Navajo Supreme Court affirms judgment on reform initiatives

WINDOW ROCK, Ariz. - The Navajo Nation Supreme Court last Thursday affirmed a June 25 final judgment by the Office of Hearings and Appeals which ordered an election within six months on two government reform initiatives.

The election will allow Navajo voters to choose whether to reduce the Navajo Nation Council from 88 to 24 members and whether to give the Navajo Nation President line item veto authority.

President Joe Shirley Jr., said that it made his heart glad that the Court unanimously affirmed the decision to move forward with an election.

"It is a judgment on behalf of the people and their inalienable right to participate and have a say in how their government is structured, how it works, and how the peoples' resources are used," he said. "I am glad the people will have a chance to vote on the two initiatives."

Thursday's opinion, resulting from a hearing held Monday on an appeal of District Court Judge Carol Perry's June 25 decision ordering the election, also took the Navajo Election Administration's lawyer to task - Ron Haven of the Office of the Legislative Counsel - for unprofessional conduct in what it called an attempt to apply political pressure to find in favor of his client at the risk of not confirming two probationary justices as permanent justices.

"This Court will continue to protect the guarantee of an independent judiciary," it said. "Rather than submit to political pressure from the NEA and its counsel, we deny NEA's motion. This type of unprofessional conduct will not be tolerated."

In a footnote, the Court noted that the lawyer for the election administration is also the lawyer for the Navajo Nation Council, which would be directly affected in structure and authority should the initiatives pass. It said that although the Navajo Election Administration is an independent entity, it is responsible only to the Council.

"To allow elected officials to supervise the regulatory entity that administers elections and certifies petitions raises the likelihood of impartiality, abuses of power and corruption," the Court said. "It is critical that the NEA be a neutral body independent of the politics of the elected branches of government to ensure public faith in the petition verification process."

The Court found that the Initiative Petition Committee had operated in good faith and that it followed the rules as best it could, given the lack of clear directives. However, it faulted the Navajo Election Administration for failing to count signatures accurately and in a timely fashion.

It found that despite the election administration's contention that the petition committee failed to collect enough valid petition signatures, it noted that its attorney, Chief Legislative Counsel Frank Seanez, stipulated several times at the March 30 final hearing that more than enough valid signatures - 16,891 total - had been collected.

Given the stipulation, an agreement as to the facts, Judge Perry issued a summary judgment in favor of the petition committee, reversing the election administration's determination of insufficiency for both initiatives.

"The numbers were agreed to by both parties," the Court's opinion states. "The Hearing Office determined in her final judgment that there was no dispute as to the figures. Hearing Office Perry, in her discretion, determined there is no need to engage in further hearing when there is a stipulation in the proceeding. That decision is not an abuse of discretion."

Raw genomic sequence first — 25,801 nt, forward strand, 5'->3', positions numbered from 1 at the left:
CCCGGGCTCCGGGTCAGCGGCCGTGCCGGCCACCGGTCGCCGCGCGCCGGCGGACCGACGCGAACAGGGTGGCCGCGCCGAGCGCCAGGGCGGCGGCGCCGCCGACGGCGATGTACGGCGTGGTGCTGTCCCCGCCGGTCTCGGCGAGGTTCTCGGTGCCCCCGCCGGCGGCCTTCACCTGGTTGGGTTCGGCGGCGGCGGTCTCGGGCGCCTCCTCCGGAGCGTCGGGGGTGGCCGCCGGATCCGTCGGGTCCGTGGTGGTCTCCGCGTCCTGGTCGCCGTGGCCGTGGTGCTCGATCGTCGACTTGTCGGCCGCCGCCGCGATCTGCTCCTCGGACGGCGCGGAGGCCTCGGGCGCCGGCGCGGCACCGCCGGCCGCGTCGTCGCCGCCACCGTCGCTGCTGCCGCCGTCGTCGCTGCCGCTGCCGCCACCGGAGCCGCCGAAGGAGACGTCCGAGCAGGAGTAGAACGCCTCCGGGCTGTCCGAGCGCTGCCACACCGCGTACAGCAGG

The Court noted that although six months had passed from the time of the election administration's determination of insufficiency of the petitions to the OHA hearing, the office did nothing to re-confirm its tally of valid signatures.

"To ensure the confidence of the People in their government, the presumption is that NEA's staff have duly performed their duties and that the reported results are correct," the Court found. "It would be absurd to allow the NEA to now attack its own results and present new figures at the eleventh hour, especially when no effort was made to amend the results in the intervening six months."

"There has been a failure by the regulatory body to implement the law through proper guidelines and standards," the Supreme Court found. "This systemic failure to execute statutory responsibilities should not delay the People's participation in their government."

On July 17, the election administration filed a motion to stay the election but the Supreme Court denied the motion, stating the election administration failed to state reasons to justify a stay.

The Court took the opportunity to use unusually firm language to address the election administration's motion to disqualify the Court's entire panel - Chief Justice Herb Yazzie and Associate Justices Eleanor Shirley and Louise Grant. In his motion, Mr. Haven alleged that the Court had already decided the outcome of the appeal and that the election office would not receive a fair and impartial hearing.

The Court noted that the motion referred to the probationary status of the two associate justices, stating that they are subject to evaluation by the Chief Justice.

"At the hearing, NEA's legal counsel failed to explain how a justice's probationary status was of concern and relevant to partiality and disqualification," the opinion states. "We further informed counsel that we see these statements as innuendos to apply improper political pressure. We took these statements to imply that if the Court did not decide the matter in NEA's favor, the probationary justices may not be confirmed by Council as permanent justices."

The Court denied the motion, stating the election administration failed to state any facts or provide evidence to justify disqualification.

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